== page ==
UTC Opens At 10 AM; Hamilton County Schools Closed; Baylor, GPS Closed; City Workers Report 2 Hours Late; State Courts Closed; Hospitals Go On Special Schedules; Hamilton County Grand Jury Selection Delayed 1 Week Due To Weather

Sunday, January 5, 2014


Hamilton County Schools will be closed Monday due to inclement weather.  This includes Central Office, school administrators, School Aged Child Care, and all faculty and staff.  All extra-curricular activities are cancelled.

Hamilton County Department of Education maintenance employees will report Monday on the regular schedule.

UTC will open at 10 a.m. Monday.

Baylor School, GPS and Brainerd Baptist School will be closed Monday. All campuses of Georgia Northwestern Technical College will be closed Monday. All classes are canceled.

The city of Chattanooga will delay employee report times for two hours, or until10 a.m. Monday. This excludes all road clearing and public safety personnel.

The Criminal Courts and the General Sessions Courts and the Criminal Court Clerk's offices are closed Monday.  Hamilton County Juvenile Court will be open Monday for emergencies only.  All previously scheduled hearings will be reset.    

The County Clerk's Office will be open. One employee from East Ridge reported, "I made it in to work just fine.  The roads were in good shape and bridges had been treated.  The outlying areas will probably have a little more ice.  Courthouse sidewalks and steps are clear and the Georgia Avenue side has been treated with sand and/or salt."  

The Chattanooga Engineers Club will not meet. Jeff Cannon of the mayor's office will be rescheduled.

Hamilton County Emergency Services opened the Emergency Operations Center (on Amnicola Highway) at midnight. There was a skeleton crew of employees of different agencies monitoring the weather all night. Agencies involved include Hamilton County Emergency Services, the Hamilton County Highway Department, the Hamilton County Sheriff's Office, the Chattanooga Fire Department and the Chattanooga Police Department.

All Walker County government offices will be closed Monday. 

The selection of the Hamilton County Grand Jury has been delayed for one week. Those summoned had been set to appear at the Courts Building on Monday at 9 a.m. That has been delayed until Monday, Jan. 13, at 9 a.m.

Closed Monday and Tuesday will be Grundy County Schools, Catoosa County Schools, Dade County Schools and Walker County Schools.

Closed Monday will be Whitfield County Schools, Polk County Schools and Rhea County Schools.

A professional day for Bradley County Schools for Monday has been canceled.

Erlanger Health System physician offices will open at 10 a.m. Monday. All five of Erlanger's Emergency Departments - at the main campus downtown, Children's Hospital, Erlanger North, Erlanger East and Erlanger Bledsoe remain open for emergency care. 

Memorial Health Care System will observe the following openings, closings and delays. 

The Inclement Weather Policy is in effect as of Sunday at 9 p.m. Associates are expected to report to work as scheduled.  Associates may call their leader for questions.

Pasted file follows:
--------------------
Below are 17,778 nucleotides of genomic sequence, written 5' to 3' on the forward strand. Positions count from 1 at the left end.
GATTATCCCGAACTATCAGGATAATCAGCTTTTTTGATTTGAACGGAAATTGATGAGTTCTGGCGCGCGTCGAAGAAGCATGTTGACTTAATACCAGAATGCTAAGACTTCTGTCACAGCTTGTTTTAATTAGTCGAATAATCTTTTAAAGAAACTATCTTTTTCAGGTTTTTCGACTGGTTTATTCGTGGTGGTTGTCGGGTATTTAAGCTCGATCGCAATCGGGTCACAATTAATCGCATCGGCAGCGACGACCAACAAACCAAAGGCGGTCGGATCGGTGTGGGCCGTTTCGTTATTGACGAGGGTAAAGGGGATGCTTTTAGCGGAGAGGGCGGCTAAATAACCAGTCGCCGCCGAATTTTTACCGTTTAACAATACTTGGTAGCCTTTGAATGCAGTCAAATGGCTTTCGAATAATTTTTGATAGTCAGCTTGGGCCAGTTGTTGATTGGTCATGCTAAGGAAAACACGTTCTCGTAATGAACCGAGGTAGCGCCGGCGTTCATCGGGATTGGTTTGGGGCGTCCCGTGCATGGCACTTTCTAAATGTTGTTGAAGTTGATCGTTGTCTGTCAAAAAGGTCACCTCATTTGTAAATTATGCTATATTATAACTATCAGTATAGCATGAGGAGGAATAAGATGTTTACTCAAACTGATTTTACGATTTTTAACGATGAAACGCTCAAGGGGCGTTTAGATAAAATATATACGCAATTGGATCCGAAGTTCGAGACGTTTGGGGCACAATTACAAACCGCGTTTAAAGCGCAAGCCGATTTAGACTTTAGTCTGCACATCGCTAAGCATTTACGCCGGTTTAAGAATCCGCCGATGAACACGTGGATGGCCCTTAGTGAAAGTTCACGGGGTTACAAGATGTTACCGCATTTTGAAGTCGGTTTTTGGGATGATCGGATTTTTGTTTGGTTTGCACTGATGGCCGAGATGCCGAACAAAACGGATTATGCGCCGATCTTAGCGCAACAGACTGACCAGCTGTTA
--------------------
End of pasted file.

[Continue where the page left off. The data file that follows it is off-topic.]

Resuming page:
·         Endoscopy and Surgery at Memorial Hospital and Memorial Hospital Hixson will be open as scheduled on Monday.

·         Memorial Wound Center is open as scheduled on Monday.

·         The Chattanooga Heart Institute will delay opening until 10 a.m. at all locations.

·         Cardiac rehabilitation will open at 10 a.m. at all locations.

·         Memorial New Associate Orientation is canceled for Monday. Updates will be provided.

Parkridge Health System's inclement weather policy is in effect as of 9 p.m. Sunday. All Parkridge Health System staff are expected to report to work as scheduled. Employees may call their supervisors with any questions.


Surgery and endoscopy at Parkridge Medical Center and Parkridge East Hospital will be open as scheduled on Monday. Cardiac rehabilitation at Parkridge Medical Center will delay opening until 10 a.m. Monday. All Parkridge Medical Group practices will open at 10 a.m. Monday.

The Dalton-Whitfield Solid Waste Authority has announced a delayed opening of 10 a.m. for Monday at the Whitfield County  Landfill and Convenience Centers.  Locations include the Old Dixie Landfill & Convenience Center, McGaughey Chapel Convenience Center, Westside Convenience Center, and the M.L. King Convenience Center.  For more information call the main office at 706-277-2545 or visit the company website: www.dwswa.org.

Signal Mountain Nursery will be closed Monday and Tuesday.

Stan Clark of the Bradley County EMS has this winter weather advice:

The upcoming historical cold weather can be life threatening. Bradley County Emergency Medical Service wants all of our residents in Cleveland and Bradley County to be safe during this potential deadly cold snap.

This type of weather brings all kinds of danger. The number one objective is to keep warm. Many people try to keep warm by using alternate heat sources. Please do not use open flame or sources that can produce carbon monoxide in your home. If you lose electricity and have to use a generator make sure the generator is outside. Many deaths occur when generators are used indoors or near the residence and fumes get in. Carbon monoxide alarms are very important this time of year.